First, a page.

A measure in the U.S. House would do away with union elections and simply organize with only a card check, also called a majority sign-up.
The legislation appears to have enough support to pass the House of Representatives, but Central Missouri Congressman Blaine Luetkemeyer says he doubts it will gain Senate approval.
Luetkemeyer and other opponents of the legislation say skipping the ballot portion of the unionization process would allow unions and peers to coerce workers to sign the card while stripping them of their right to a secret ballot.
Both secret ballots and majority sign-up are permitted under current law, but the decision on which to use is up to the employer. The Employee Free Choice Act would leave the decision up to the workers.
"It’s something that appears to be dead because of a few key senators in the senate that are opposed to it, it would do away with the secret ballot, and it’s something some union leaders themselves don’t want," Luetkemeyer tells the Missourinet. "We’re concerned, even though it looks like it’s a dead issue, everything in the legislature has nine lives and this could be one of those issues."
Card check is a method for American employees to organize into a labor union when a majority of employees in a bargaining unit sign authorization forms, or "cards," stating they wish to be represented by the union. The process requires agreement from the employer to enter into collective bargaining.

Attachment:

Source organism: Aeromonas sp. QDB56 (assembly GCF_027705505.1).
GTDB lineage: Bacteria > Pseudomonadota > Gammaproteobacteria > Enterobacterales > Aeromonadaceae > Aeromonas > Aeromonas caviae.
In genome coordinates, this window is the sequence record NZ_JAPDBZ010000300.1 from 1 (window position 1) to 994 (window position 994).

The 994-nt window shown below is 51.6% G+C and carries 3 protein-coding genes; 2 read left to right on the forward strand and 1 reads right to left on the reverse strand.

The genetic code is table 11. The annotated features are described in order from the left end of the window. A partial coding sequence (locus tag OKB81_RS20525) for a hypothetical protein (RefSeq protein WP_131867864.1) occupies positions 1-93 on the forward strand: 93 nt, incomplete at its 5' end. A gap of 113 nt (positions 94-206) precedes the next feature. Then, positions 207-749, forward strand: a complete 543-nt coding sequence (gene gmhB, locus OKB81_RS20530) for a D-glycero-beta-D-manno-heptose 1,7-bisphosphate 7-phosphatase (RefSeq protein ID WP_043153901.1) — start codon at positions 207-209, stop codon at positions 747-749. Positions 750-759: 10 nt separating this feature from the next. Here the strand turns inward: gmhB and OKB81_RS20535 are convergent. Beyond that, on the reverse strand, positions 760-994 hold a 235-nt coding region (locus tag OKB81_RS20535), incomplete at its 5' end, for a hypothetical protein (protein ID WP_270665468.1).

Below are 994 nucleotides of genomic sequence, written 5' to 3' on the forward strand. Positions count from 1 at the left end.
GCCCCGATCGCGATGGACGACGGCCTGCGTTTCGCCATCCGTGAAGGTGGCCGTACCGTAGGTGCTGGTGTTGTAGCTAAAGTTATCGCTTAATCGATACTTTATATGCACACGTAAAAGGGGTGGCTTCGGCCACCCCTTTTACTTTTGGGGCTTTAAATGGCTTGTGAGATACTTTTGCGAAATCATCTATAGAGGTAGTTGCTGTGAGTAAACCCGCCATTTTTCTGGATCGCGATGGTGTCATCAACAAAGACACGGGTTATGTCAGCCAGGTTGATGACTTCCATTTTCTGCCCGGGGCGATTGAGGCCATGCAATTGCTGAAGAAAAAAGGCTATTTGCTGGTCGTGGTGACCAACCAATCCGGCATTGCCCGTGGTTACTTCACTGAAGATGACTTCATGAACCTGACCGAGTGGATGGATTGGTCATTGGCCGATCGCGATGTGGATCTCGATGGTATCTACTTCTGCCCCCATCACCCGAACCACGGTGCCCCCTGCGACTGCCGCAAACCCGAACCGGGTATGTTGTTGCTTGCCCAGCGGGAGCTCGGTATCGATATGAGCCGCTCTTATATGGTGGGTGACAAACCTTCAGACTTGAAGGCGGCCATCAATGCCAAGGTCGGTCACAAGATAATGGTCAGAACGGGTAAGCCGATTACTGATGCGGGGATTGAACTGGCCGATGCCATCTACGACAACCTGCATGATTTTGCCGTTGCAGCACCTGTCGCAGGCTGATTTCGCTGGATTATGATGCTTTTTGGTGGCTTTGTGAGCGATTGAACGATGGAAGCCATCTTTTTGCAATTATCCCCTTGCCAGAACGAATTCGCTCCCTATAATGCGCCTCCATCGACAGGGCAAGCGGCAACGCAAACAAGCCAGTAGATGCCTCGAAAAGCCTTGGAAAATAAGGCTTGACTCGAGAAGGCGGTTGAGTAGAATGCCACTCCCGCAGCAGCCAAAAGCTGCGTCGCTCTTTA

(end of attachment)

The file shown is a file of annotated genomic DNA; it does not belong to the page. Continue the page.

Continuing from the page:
Another difference between majority sign-up and the election process is that the former is an open, or public ballot, whereas the latter is a closed, or secret ballot. Also, majority sign-up does not require the intervention of the Board when unions bargain with employers, whereas the traditional election process does.
In the process, a petition or an authorization card with the signatures of at least 30 percent of the employees requesting a union is submitted to the Board, which then verifies and orders a secret ballot election.
There are exceptions: If more than 50 of the employees sign an authorization card requesting a union, the employer can voluntarily choose to waive the secret ballot election process and just recognize the union. The other exception allows the Board to order an employer to recognize a union if more than 50 percent have signed cards and if the employer has engaged in unfair labor practices that make a fair election unlikely.
Under the proposed Employee Free Choice Act, if the Board verifies that more than 50 percent signed authorization cards, the secret ballot election is bypassed and a union is automatically formed.
The measure has been introduced in Congress in 2005, 2007 and now, in 2009.
The act would provide that the NLRB would recognize the union’s role as the official bargaining representative if a majority of employees have authorized that representation via majority sign-up (card check), without requiring a secret ballot election.
If more than 30 percent and less than 50 percent signed a petition or authorization card, the NLRB would still order a secret ballot.
A petition signature would have the same weight as a "yes" vote in a secret ballot election.